Yeast/Bacterial Infections

While many people think of vaginal infections

as being sexually transmitted, some of the most common types of infections are often unrelated to sexual contact and can be caused simply by an imbalance in the natural bacteria in the vagina. The two most prevalent types of these infections are yeast infections and bacterial vaginosis.

A yeast infection is an overgrowth of yeast in the vagina, typically causing symptoms like itching and burning in the genital area, as well as a white, lumpy, and odorless vaginal discharge. While small amounts of yeast are always present in the vagina, other bacteria keep the yeast in control. When these “good bacteria” are reduced, the yeast can increase and cause a yeast infection. This is often caused by taking antibiotics, experiencing an increase in estrogen levels, having uncontrolled diabetes, having a weakened immune system, or engaging in certain types of sexual activity.

Bacterial vaginosis (or BV) is similar to a yeast infection, but it is caused by an overgrowth in normal vaginal bacteria, as opposed to an overgrowth of yeast. Some women with BV don’t experience any symptoms, but those who do have symptoms report a change in vaginal discharge with a “fishy” odor. BV can occur due to certain hygiene practices, like douching or washing with strong and fragranced soaps, which strip away some of the natural vaginal bacteria and upset the balanced environment. However, it can also be caused simply by a woman’s natural bacterial imbalance, or passed between sexual partners, especially when both partners are women.


Yeast infections and BV

can both typically be treated rather quickly and efficiently using either a pill that is taken orally or a topical cream (or both) which you can insert into the vagina. A course of treatment usually lasts anywhere between one and seven days. In most cases, your sexual partner(s) will not need to be treated, although it may also be recommended in some cases, especially for female partners, because these infections can sometimes be passed back and forth during sex.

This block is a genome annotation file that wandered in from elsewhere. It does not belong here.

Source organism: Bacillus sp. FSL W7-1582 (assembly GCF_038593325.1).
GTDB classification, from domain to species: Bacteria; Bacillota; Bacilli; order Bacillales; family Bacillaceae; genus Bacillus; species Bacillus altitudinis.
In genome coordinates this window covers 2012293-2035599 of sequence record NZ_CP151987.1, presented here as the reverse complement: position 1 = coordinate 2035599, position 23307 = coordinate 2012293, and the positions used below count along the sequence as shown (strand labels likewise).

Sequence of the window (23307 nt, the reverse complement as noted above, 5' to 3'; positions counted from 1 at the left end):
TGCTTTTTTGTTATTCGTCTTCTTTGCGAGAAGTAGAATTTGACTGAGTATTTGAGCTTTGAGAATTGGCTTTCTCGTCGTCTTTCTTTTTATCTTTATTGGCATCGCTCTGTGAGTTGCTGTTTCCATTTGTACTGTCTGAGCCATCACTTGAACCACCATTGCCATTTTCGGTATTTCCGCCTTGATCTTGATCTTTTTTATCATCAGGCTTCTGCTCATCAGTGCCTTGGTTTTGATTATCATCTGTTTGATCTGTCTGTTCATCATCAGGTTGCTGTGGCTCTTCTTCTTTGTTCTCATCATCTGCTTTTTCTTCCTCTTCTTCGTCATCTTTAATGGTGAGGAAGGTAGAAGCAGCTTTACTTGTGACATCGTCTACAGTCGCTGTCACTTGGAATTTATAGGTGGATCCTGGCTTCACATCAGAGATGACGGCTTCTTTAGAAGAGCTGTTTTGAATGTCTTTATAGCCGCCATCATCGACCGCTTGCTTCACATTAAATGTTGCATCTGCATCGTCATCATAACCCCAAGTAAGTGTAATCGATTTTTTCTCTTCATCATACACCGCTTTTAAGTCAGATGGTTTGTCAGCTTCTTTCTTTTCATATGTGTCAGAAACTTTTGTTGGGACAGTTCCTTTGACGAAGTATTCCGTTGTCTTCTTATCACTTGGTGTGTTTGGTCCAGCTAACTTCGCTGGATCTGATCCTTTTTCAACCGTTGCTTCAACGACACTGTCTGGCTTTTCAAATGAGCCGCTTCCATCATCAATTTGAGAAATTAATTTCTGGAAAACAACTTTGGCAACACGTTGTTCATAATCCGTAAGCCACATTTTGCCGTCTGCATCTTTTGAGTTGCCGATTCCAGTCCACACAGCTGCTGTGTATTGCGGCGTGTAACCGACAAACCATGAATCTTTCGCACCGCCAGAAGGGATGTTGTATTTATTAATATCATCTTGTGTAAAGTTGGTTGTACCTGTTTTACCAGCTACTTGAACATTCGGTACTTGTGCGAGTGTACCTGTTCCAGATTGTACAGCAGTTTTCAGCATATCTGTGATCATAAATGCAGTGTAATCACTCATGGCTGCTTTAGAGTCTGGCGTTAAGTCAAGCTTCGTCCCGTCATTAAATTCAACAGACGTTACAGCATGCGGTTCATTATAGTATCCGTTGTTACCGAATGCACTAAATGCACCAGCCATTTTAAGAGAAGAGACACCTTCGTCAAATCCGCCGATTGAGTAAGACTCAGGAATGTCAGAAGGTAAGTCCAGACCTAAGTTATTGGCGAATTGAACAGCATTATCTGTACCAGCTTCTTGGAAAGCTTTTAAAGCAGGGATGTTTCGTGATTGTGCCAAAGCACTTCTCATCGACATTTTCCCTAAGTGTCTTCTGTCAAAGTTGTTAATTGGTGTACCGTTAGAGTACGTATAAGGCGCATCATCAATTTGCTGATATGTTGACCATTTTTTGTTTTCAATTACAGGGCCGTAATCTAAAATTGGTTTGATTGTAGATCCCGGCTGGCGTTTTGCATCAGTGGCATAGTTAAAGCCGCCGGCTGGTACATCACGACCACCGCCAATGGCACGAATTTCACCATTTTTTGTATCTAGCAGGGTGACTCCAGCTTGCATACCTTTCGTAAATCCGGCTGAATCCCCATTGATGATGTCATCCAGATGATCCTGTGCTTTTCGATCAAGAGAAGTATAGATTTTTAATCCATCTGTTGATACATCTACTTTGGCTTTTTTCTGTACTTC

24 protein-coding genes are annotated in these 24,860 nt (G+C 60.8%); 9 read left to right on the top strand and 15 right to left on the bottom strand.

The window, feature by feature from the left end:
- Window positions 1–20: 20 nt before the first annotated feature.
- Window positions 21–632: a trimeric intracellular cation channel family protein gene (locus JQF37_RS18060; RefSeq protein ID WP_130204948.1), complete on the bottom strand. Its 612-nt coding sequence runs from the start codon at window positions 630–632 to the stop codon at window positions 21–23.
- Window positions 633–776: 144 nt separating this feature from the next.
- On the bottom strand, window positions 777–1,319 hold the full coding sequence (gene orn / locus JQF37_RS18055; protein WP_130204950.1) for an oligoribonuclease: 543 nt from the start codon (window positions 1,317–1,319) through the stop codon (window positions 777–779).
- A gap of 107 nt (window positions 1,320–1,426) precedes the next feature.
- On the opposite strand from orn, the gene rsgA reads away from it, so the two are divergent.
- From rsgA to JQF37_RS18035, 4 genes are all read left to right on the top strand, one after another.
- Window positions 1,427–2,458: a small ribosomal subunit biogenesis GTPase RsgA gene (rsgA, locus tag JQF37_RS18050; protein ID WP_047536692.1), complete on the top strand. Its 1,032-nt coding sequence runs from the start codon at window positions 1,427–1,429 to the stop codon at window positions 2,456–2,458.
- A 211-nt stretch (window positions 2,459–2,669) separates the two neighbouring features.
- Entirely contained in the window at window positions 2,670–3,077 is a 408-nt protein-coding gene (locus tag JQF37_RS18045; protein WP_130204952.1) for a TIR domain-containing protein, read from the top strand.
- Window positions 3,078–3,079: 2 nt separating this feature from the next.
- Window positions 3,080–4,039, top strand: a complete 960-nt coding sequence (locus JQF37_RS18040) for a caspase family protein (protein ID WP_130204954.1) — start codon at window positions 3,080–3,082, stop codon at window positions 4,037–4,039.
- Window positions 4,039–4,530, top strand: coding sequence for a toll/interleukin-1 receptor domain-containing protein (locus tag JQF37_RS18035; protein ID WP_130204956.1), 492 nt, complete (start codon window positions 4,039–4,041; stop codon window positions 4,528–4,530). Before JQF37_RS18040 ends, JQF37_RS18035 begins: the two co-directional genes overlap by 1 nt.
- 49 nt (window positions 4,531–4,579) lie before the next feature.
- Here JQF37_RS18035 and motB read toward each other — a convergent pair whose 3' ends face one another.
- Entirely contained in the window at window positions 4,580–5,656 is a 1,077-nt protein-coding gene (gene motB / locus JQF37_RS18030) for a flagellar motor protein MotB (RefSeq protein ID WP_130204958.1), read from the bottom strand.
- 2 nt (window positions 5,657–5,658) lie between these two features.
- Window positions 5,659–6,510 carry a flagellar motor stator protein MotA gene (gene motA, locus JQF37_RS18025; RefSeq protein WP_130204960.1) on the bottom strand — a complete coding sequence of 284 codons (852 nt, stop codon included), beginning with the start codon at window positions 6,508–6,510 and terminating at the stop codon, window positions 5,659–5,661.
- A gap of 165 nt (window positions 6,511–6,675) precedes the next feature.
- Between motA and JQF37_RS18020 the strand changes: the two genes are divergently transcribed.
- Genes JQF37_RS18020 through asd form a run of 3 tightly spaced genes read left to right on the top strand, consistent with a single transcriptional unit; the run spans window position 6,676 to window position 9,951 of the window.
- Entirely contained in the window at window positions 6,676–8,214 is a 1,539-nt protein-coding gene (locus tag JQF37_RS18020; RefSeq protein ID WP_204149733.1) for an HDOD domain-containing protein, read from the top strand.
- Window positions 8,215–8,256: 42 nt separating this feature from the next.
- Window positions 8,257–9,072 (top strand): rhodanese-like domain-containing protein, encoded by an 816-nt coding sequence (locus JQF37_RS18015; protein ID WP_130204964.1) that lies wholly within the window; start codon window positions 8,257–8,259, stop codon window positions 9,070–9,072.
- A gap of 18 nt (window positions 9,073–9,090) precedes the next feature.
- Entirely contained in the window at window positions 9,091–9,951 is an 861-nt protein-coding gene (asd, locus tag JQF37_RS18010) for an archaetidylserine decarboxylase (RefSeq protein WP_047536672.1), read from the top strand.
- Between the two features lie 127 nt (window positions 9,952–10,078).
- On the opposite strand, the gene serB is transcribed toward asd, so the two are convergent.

While vaginal symptoms can be distressing, patients can take comfort in knowing that they aren’t alone, as BV is the most common vaginal infection in the US, and as many as 75% of women will experience at least one yeast infection in their lifetime.

Yeast/Bacterial Infection Treatment

Both a yeast infection and bacterial vaginosis are typically diagnosed during a simple gynecologic exam. Your doctor or provider at Gynecology Associates of Gwinnett will discuss your symptoms and medical history, perform a pelvic exam, and take a vaginal sample to examine under a microscope to perform a culture. This can help us determine if you have an infection, as well as the specific type of yeast or bacteria causing your infection so that we can treat it more effectively. If BV is suspected, we may test your vaginal acidity as well.

Vaginal Infection FAQs

Because these infections can occur simply from natural causes or as a result of necessary medical treatment like antibiotics, they aren’t entirely preventable. However, you can follow these tips below to reduce your risk:

  • Wear underwear with a cotton crotch and avoid overly tight clothing.
  • Change out of wet clothing (like swimsuits or exercise clothes) promptly.
  • Avoid hot tubs and very hot bathwater.
  • Don’t overuse antibiotics – only use them when necessary and use exactly as instructed by your doctor.
  • Avoid harsh hygiene practices, like douching or using scented or strong soaps in the genital area.
  • Practice safe sex, especially with female sexual partners.
  • Keep the genital area clean by washing with warm water and non-scented soaps during showers.
  • After using the restroom, always wipe from front to back, rather than from back to front.
  • Reduce your daily intake of sugar, as high levels of sugar can promote increased yeast production

While some over-the-counter medicines can be effective in some cases, not all bacterial infections are the same, and some symptoms of a yeast infection or BV may actually be a sign of a sexually transmitted infection (STI) or other condition. For this reason, if you are experiencing a change in your vaginal health, it’s best to request an appointment at Gynecology Associates of Gwinnett so that we can accurately diagnose and treat any infection you may have.

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